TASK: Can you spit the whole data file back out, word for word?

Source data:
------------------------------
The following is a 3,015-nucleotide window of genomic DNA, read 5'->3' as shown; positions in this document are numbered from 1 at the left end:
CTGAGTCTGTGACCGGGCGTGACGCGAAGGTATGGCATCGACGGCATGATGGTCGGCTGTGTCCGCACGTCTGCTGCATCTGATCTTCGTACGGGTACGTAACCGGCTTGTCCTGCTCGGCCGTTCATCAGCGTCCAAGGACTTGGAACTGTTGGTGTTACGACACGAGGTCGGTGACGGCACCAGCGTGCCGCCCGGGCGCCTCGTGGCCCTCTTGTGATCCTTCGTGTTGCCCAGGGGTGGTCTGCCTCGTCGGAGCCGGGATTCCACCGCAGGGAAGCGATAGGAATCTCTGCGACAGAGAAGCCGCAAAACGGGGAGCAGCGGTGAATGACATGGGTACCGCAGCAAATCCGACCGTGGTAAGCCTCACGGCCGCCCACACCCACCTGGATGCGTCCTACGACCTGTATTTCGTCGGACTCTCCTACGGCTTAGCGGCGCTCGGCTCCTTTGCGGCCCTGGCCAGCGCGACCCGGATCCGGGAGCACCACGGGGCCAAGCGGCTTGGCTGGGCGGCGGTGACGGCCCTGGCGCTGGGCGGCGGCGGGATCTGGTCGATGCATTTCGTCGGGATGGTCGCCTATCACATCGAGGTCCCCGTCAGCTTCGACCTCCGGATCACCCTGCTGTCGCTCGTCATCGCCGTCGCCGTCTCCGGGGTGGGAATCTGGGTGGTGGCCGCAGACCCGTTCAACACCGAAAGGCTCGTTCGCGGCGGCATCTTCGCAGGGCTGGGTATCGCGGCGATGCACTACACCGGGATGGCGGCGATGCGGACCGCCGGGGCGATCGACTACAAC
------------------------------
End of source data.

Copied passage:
The following is a 3,015-nucleotide window of genomic DNA, read 5'->3' as shown; positions in this document are numbered from 1 at the left end:
CTGAGTCTGTGACCGGGCGTGACGCGAAGGTATGGCATCGACGGCATGATGGTCGGCTGTGTCCGCACGTCTGCTGCATCTGATCTTCGTACGGGTACGTAACCGGCTTGTCCTGCTCGGCCGTTCATCAGCGTCCAAGGACTTGGAACTGTTGGTGTTACGACACGAGGTCGGTGACGGCACCAGCGTGCCGCCCGGGCGCCTCGTGGCCCTCTTGTGATCCTTCGTGTTGCCCAGGGGTGGTCTGCCTCGTCGGAGCCGGGATTCCACCGCAGGGAAGCGATAGGAATCTCTGCGACAGAGAAGCCGCAAAACGGGGAGCAGCGGTGAATGACATGGGTACCGCAGCAAATCCGACCGTGGTAAGCCTCACGGCCGCCCACACCCACCTGGATGCGTCCTACGACCTGTATTTCGTCGGACTCTCCTACGGCTTAGCGGCGCTCGGCTCCTTTGCGGCCCTGGCCAGCGCGACCCGGATCCGGGAGCACCACGGGGCCAAGCGGCTTGGCTGGGCGGCGGTGACGGCCCTGGCGCTGGGCGGCGGCGGGATCTGGTCGATGCATTTCGTCGGGATGGTCGCCTATCACATCGAGGTCCCCGTCAGCTTCGACCTCCGGATCACCCTGCTGTCGCTCGTCATCGCCGTCGCCGTCTCCGGGGTGGGAATCTGGGTGGTGGCCGCAGACCCGTTCAACACCGAAAGGCTCGTTCGCGGCGGCATCTTCGCAGGGCTGGGTATCGCGGCGATGCACTACACCGGGATGGCGGCGATGCGGACCGCCGGGGCGATCGACTACAAC